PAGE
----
The case for the transportation industry Class Action on Meal Allowances against Revenue Canada.

For the past thirty-three years, various groups and individuals have attempted to rectify unfair meal allowance claims. Business pays the bills but comes up short when it deals with the federal government on just about every issue. In this case, the problem is road meals and incidentals when one travels to earn their living.

Federal civil servants including the Military and RCMP are entitled to travel allowances and benefits that far exceed that of a taxpayer in the private sector.

Before March 2002, the private sector employee could claim $33.00 per day for road meals and incidentals. Then Revenue Canada would claw back half of these funds. As of October 2004, the private sector entitlement wass half of $45.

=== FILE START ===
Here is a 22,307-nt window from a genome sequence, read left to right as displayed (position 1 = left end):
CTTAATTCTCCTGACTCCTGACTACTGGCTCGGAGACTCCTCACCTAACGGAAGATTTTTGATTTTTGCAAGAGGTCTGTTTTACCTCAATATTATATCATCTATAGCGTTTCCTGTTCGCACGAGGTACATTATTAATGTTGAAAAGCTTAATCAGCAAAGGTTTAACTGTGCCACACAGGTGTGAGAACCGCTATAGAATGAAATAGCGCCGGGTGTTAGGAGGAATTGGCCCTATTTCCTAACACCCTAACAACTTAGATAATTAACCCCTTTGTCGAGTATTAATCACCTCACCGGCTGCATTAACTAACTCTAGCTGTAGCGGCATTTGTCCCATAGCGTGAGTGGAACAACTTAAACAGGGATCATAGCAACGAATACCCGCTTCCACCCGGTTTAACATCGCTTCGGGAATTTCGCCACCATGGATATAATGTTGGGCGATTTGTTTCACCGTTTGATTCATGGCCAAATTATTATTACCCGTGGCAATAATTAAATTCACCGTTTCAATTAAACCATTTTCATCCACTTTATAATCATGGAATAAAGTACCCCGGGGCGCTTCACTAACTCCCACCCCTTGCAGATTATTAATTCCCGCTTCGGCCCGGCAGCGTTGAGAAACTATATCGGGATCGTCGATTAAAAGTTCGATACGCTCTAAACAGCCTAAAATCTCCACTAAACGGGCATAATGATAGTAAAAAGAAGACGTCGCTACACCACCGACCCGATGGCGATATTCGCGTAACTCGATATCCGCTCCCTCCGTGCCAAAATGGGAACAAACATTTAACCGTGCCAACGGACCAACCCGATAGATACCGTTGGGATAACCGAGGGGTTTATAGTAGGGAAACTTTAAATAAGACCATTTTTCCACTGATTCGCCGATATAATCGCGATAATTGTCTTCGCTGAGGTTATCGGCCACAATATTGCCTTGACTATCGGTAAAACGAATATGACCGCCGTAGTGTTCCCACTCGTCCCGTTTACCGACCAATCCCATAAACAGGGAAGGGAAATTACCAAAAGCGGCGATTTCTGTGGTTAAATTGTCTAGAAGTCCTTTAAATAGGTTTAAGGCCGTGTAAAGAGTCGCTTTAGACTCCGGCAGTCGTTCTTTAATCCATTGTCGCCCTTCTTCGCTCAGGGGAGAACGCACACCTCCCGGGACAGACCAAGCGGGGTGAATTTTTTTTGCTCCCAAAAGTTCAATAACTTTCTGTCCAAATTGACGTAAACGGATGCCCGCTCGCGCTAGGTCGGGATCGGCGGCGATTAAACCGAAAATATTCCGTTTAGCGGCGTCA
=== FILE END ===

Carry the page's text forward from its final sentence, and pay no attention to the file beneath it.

The Class Action against Revenue Canada (CRA) was launched by the law firm of Johnston, Johnson & Company, of Summerland, BC in March 2002

The graph below gives a comparison on the difference in the rates received by a federal civil servant and a private sector employee for equal time spent on the road.

February 2007—The transportation industry Class Action on Meal Allowances against Revenue Canada

was denied by the Supreme Court of Canada.

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Year

Trucker, Salesmen, Bus Driver Meals and Incidental Allowance

Federal Civil Servant Meals & Incidental Allowance

1994

5,781.38

16,485.69

1995

5,838.78

16,826.30

1996

5,451.18

16,254.42

1997

6,268.42

18,900,22

1998

6,444.00

19,860.00

1999

9,411.85

21,183.00

2000

6,539.50

23,520.68

2001

6,766.74

26,221.40

Total

$52,501.85

$159,251.71